The Australian Parliament on Thursday passed the government’s wage subsidy scheme, deemed by Prime Minister Scott Morrison as “the biggest economic lifeline” in the country’s history, as a response to deal with the impact of the coronavirus pandemic.

MPs and Senators re-convened in Canberra for a single day on Wednesday to legislate the A$130 billion ($81 billion) JobKeeper package, according to the reports.

Under the scheme, an estimated six million eligible workers who have had their work status affected by the COVID-19 pandemic will receive fortnightly payments of A$1,500 for about six months.

Addressing to the parliament, PM Morrison declared that “our nation’s sovereignty is put at risk and we must respond”.

“Today we act to protect our nation’s sovereignty. When Australian lives and livelihoods are threatened, when they are under attack, our nation’s sovereignty is put at risk and we must respond. As a Government, as a Parliament, as a nation, together.

“It will be a fight. It will be a fight we will win. But it won’t be a fight without costs, or without loss. Protecting our sovereignty has always come at a great cost, regardless of what form that threat takes. And today will be no different.”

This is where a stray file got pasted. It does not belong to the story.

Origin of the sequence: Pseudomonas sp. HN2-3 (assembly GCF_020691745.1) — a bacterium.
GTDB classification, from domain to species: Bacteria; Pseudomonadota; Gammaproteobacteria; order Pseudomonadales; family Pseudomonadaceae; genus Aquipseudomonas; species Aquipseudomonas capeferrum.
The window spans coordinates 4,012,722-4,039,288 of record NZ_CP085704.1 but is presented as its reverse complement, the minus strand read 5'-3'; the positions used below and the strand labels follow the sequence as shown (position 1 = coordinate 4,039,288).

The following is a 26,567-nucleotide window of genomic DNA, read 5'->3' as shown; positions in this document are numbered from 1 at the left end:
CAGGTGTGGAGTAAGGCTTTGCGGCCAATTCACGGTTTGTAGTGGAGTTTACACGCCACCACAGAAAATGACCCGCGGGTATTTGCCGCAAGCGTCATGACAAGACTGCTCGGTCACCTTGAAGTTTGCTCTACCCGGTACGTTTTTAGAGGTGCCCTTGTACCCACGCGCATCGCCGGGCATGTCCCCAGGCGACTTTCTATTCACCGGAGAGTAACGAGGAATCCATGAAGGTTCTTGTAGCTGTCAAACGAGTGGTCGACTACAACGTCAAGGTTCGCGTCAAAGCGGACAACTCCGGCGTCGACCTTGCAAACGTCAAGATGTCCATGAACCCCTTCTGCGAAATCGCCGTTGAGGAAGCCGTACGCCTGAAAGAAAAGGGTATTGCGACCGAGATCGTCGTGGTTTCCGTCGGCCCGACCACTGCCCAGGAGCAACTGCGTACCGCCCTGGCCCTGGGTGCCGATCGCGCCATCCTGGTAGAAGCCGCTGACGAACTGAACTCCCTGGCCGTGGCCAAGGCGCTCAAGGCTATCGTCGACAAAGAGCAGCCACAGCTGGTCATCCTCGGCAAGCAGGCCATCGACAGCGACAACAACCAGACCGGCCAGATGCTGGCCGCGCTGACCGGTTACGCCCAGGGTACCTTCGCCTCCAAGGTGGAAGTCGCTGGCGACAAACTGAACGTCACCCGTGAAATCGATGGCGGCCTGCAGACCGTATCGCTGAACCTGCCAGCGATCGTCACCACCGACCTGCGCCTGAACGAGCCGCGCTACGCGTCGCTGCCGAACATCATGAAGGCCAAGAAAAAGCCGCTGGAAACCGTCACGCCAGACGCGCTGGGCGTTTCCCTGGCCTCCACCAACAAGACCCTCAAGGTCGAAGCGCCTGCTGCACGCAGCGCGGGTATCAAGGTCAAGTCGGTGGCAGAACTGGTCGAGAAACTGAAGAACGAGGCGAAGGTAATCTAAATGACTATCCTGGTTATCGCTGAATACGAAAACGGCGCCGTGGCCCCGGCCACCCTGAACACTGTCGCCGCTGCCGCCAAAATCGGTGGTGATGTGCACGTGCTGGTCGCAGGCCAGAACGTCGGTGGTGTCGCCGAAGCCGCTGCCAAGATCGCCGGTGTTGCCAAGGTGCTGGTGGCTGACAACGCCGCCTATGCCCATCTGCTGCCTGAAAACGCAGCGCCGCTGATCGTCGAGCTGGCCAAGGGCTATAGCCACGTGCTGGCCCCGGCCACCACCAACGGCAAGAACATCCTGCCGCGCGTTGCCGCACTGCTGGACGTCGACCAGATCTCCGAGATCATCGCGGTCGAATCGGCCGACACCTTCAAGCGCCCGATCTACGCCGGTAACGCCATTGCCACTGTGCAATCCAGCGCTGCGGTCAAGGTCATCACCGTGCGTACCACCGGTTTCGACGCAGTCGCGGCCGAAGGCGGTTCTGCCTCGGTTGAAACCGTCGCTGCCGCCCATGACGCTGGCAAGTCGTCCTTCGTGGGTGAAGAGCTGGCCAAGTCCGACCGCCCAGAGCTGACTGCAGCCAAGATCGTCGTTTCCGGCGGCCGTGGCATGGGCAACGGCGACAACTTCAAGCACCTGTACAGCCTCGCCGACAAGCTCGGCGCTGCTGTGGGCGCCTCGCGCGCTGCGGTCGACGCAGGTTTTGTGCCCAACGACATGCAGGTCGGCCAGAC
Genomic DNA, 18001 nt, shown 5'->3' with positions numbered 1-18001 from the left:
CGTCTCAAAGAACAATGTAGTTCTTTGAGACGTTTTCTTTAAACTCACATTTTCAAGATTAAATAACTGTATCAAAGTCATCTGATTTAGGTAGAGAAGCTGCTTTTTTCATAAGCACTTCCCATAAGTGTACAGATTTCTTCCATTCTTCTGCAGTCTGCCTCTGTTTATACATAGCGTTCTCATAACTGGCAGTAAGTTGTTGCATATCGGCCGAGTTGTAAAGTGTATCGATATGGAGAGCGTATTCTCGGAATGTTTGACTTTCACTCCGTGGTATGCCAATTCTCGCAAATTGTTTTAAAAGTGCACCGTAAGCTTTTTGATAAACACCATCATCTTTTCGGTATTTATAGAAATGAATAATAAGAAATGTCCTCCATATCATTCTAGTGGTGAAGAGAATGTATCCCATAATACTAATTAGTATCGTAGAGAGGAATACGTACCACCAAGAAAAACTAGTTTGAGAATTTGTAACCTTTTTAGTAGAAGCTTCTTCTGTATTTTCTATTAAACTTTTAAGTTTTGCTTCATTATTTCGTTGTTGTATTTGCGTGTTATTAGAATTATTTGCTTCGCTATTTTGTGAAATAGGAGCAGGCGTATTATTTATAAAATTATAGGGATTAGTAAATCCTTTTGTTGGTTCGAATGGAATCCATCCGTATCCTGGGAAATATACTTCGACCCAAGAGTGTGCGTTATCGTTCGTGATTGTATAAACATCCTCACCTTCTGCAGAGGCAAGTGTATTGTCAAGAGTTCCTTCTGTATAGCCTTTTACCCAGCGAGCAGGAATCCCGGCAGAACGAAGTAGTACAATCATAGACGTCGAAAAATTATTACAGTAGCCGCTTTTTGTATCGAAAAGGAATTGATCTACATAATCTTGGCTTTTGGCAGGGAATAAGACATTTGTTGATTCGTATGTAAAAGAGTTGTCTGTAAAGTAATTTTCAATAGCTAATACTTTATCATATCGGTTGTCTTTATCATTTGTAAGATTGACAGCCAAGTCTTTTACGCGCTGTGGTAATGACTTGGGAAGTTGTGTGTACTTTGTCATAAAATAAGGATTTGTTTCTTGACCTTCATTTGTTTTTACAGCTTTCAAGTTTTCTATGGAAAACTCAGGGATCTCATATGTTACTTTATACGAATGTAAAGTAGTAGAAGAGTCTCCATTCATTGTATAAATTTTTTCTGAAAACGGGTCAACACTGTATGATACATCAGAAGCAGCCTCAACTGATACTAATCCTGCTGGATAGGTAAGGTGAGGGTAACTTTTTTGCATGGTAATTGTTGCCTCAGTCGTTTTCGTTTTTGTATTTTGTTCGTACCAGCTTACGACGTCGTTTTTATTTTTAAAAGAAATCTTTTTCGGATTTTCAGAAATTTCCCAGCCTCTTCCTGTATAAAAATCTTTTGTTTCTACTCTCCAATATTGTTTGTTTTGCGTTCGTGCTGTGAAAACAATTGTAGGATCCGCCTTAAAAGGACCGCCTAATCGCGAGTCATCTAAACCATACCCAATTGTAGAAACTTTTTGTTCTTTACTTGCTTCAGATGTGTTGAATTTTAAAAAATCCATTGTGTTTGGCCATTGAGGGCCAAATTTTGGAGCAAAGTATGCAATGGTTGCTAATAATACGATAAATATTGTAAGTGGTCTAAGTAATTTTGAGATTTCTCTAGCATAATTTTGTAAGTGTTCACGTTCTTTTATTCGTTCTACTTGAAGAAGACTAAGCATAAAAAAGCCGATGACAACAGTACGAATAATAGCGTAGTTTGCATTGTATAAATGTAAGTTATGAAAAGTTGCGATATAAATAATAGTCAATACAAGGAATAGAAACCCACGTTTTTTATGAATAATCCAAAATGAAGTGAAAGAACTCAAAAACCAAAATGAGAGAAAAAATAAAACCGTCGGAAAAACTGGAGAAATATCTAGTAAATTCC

On April 3, the states have closed their borders in an effort to curb the spread of the virus.

Meanwhile, the northeastern state of Queensland also tightened border restrictions with its neighbour New South Wales (NSW), denying entry to anyone without a valid reason.

NSW has been the hardest-hit in the country, accounting for close to half of the 5,000 confirmed cases as well as deaths.

Earlier in March, Home Affairs Minister Peter Dutton had tested positive for the deadly virus.

The scheme will be administered by the Australian Taxation Office (ATO), with payments to be funnelled to employers who will then be obliged to pass them on to employees.

As of Wednesday more than 700,000 businesses had registered for the scheme through the ATO.

Frydenberg said on Wednesday that the passage of the legislation was “one of the most important days in this history of the Australian Parliament”.

The country has so far reported 6,010 coronavirus cases, with 50 deaths.

In March, the country had announced a nearly US$100 million boost in funding to tackle domestic violence after support services reported a spike in coronavirus-related family abuse.

With 336 cases of unknown origin, NSW Premier Gladys Berejiklian said laws restricting public gatherings and limiting people leaving their homes could be in place for as long as six months, and did not rule out extending that period if health experts recommended to do so.

Earlier, PM Morrison said the Aus$150 million boost — part of an additional Aus$1.1 billion in health-related spending announced— would be spent on telephone support services for both domestic violence victims and abusers.

(With inputs from agency)